If what I have said here does not answer the second objection, the conduct of the Trustees for establishing the colony of Georgia will, I hope, and doubt not, satisfy those that make it. They have, and constantly do, (as I am credibly informed) use the utmost care, by a strict examination of those who desire to go over, and by their inquiries otherwise, to send none, who are in any respect useful at home. They admit no sailors, no husbandmen, or laborers from the country. They confine the Charity to such only as fall into misfortunes of trade, and even admit none of these, who can get a subsistence, how narrow soever it may be. They suffer none to go, who would leave their wives and families without a support; none who have the character of lazy and immoral men; and none, who are in debt, and would go without the consent of their creditors. To prevent which, they have resolved (I see by the newspapers,) to publish the names of such as shall be chosen at least a fortnight before embarkation ; so that the honest creditor can suffer nothing hereby, nay he can be a gainer, as well as the public. For the poor

artificer and tradesman, when he finds a decay in his trade, and that he cannot support it much longer, instead of holding it, till he increases his debts, and is thrown into a dungeon, by which they usually become irrecoverable: or, instead of running into a foreign country, in dread of a gaol, by which the debts are lost, and his labor and increase are also lost by the public, and by which he imparts the knowledge of some useful manufactury, to the detriment of his country; he may now make a dividend of what he has among his creditors, he may go with his wife and children, who will all be useful, into an easy, a sufficient, and pleasant support; where he will have no reason to be ashamed of his fortune, as he will see no inequality; or the labor of cultivating his lands, as they will be his own possession. Nay to such also, whose creditors compound with them, the Trustees (as I am informed) recommend it as a necessary part of their duty, to discharge, whenever they come to affluence, the remainder of their debts. They have likewise made such regulations, as they conceived would best conduce to the promoting religion, the preservation of peace, the order of government, and the encouragement of industry and virtue among them.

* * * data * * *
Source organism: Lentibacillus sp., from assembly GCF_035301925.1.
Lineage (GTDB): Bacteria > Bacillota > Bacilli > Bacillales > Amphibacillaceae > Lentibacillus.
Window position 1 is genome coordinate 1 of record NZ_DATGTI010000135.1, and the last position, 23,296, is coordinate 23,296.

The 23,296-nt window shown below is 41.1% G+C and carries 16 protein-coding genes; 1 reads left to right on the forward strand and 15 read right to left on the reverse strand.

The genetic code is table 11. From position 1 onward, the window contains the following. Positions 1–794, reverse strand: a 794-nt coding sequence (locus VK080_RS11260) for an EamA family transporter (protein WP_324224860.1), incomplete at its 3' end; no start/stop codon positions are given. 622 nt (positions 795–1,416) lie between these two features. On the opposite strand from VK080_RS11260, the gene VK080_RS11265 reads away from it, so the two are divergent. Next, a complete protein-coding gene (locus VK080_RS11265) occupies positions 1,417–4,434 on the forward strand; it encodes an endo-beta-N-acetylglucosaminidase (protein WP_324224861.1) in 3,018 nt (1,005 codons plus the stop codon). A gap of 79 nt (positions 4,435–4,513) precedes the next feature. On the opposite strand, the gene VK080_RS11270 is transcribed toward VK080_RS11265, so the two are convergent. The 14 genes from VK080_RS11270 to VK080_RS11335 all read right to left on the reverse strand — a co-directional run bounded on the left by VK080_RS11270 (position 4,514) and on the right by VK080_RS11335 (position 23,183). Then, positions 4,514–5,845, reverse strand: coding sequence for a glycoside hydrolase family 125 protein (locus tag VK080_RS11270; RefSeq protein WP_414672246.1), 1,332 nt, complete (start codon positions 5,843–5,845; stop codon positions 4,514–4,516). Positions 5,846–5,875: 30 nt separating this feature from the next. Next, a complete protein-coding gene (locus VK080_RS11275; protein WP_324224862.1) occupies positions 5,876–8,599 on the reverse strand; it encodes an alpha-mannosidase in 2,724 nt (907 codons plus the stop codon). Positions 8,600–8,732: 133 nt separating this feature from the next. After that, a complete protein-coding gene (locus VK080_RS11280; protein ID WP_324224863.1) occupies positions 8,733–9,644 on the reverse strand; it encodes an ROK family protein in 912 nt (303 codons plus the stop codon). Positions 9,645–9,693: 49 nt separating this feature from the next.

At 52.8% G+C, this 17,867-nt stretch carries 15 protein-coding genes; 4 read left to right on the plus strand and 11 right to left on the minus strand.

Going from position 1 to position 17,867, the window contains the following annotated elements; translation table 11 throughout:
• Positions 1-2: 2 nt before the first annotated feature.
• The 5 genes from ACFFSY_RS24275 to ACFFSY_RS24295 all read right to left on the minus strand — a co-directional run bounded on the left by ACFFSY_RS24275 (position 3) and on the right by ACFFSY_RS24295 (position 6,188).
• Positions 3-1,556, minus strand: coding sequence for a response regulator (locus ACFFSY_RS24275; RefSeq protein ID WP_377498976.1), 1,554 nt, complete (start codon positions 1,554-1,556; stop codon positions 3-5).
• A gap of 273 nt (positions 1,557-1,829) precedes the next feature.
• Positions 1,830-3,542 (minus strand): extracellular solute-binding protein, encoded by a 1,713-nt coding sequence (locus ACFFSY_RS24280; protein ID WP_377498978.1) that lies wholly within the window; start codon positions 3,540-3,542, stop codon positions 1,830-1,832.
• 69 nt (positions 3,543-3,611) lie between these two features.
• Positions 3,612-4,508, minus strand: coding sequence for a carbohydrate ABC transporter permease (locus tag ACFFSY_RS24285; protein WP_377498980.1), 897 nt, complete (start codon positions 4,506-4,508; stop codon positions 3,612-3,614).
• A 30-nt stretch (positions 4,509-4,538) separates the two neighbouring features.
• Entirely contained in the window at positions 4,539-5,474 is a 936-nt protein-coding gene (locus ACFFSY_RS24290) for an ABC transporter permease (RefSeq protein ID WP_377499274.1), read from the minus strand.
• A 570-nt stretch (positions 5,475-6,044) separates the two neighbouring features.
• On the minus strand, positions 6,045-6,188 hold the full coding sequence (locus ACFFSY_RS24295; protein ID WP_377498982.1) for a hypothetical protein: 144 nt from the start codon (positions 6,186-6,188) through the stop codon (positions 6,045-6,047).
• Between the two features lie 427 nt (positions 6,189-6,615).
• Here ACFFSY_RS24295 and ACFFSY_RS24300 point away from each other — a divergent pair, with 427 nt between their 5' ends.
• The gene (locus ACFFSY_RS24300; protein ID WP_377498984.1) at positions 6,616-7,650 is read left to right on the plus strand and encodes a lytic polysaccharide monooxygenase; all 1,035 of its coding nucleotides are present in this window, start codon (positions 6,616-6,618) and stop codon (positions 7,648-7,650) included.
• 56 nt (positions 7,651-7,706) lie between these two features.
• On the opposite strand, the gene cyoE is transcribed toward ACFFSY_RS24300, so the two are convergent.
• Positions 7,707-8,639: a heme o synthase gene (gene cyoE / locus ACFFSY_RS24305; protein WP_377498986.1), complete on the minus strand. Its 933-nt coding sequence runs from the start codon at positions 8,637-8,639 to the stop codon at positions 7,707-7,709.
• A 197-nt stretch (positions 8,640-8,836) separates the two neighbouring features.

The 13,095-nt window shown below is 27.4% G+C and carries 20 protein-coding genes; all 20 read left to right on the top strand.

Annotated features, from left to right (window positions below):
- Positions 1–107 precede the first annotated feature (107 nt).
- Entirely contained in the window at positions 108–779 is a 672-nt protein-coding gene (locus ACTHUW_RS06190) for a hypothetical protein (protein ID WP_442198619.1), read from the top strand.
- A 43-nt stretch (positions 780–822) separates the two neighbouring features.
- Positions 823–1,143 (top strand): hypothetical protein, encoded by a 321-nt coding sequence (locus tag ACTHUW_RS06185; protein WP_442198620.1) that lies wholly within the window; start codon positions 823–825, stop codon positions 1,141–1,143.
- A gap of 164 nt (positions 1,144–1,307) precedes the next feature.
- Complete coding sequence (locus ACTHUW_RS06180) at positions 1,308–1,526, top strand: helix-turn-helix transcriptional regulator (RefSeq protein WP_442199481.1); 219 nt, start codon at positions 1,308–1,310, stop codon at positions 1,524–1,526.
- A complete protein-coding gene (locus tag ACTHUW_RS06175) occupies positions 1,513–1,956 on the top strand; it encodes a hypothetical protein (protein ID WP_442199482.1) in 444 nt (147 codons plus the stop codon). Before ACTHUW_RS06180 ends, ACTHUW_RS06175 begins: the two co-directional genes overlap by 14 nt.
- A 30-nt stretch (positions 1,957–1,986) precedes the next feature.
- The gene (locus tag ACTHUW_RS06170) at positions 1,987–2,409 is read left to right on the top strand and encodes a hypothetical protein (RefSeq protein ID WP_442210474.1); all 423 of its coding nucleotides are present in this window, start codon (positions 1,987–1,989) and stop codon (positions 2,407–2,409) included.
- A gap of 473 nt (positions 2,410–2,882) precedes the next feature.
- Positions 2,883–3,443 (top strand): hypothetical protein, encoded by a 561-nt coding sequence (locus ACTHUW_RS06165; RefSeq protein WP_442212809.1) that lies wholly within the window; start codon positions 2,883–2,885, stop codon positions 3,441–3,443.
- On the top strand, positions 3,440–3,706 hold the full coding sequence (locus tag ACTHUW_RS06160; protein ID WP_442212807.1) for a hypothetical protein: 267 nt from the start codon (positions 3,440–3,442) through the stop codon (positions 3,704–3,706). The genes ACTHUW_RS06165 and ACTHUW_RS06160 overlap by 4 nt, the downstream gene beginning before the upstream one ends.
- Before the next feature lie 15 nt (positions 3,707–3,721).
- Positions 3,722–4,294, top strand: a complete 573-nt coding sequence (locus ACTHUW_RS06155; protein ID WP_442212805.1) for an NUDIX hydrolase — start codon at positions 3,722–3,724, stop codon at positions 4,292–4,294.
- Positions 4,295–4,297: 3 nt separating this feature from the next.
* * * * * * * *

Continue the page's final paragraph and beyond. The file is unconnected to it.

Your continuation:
If then from the advantages, which will accrue to our trade, from the ease which our parishes, and the public will gain by a right disposing of the poor, the establishing such a colony in Georgia, appears so consistent with prudence; how much more so, is it, with that humanity we ought to have for our fellow creatures? How many never gain a sufficient settlement in the world ? Here they may be sure of one, How many, after they have gained it, fail by various misfortunes? Here they may recover, and forget them. How many may be saved hereby from begging and perishing in our streets by want? How many from the gallows, to wbich, necessity and idleness lead the way? How many may now live to be useful, who are destoyed by their parents at their very birth, lest they should be a burthen too great for their support; and whose light is extinguished the very hour they receive it? How many more would see the light, by the marriage of those, who are prevented now by the fear of want? And how many may be preserved from languishing out a miserable life in a prison, to the loss of their families, and the public, and the scandal of a country of liberty?

How many too may be preserved from self-murder, into: